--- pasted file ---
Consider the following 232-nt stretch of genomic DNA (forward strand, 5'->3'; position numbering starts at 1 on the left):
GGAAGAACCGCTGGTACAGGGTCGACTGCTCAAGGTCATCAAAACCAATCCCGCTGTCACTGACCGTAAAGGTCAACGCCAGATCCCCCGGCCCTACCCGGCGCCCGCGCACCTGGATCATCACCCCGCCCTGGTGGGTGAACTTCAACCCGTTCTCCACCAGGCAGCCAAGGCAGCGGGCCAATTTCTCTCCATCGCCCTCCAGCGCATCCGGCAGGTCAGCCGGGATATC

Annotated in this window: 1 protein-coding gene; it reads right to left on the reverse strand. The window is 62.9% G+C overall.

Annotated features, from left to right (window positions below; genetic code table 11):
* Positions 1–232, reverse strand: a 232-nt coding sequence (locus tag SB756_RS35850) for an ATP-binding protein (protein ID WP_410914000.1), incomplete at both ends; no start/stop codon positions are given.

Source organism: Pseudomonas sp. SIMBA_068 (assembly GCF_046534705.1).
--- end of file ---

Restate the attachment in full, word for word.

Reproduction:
Consider the following 232-nt stretch of genomic DNA (forward strand, 5'->3'; position numbering starts at 1 on the left):
GGAAGAACCGCTGGTACAGGGTCGACTGCTCAAGGTCATCAAAACCAATCCCGCTGTCACTGACCGTAAAGGTCAACGCCAGATCCCCCGGCCCTACCCGGCGCCCGCGCACCTGGATCATCACCCCGCCCTGGTGGGTGAACTTCAACCCGTTCTCCACCAGGCAGCCAAGGCAGCGGGCCAATTTCTCTCCATCGCCCTCCAGCGCATCCGGCAGGTCAGCCGGGATATC

Annotated in this window: 1 protein-coding gene; it reads right to left on the reverse strand. The window is 62.9% G+C overall.

Annotated features, from left to right (window positions below; genetic code table 11):
* Positions 1–232, reverse strand: a 232-nt coding sequence (locus tag SB756_RS35850) for an ATP-binding protein (protein ID WP_410914000.1), incomplete at both ends; no start/stop codon positions are given.

Source organism: Pseudomonas sp. SIMBA_068 (assembly GCF_046534705.1).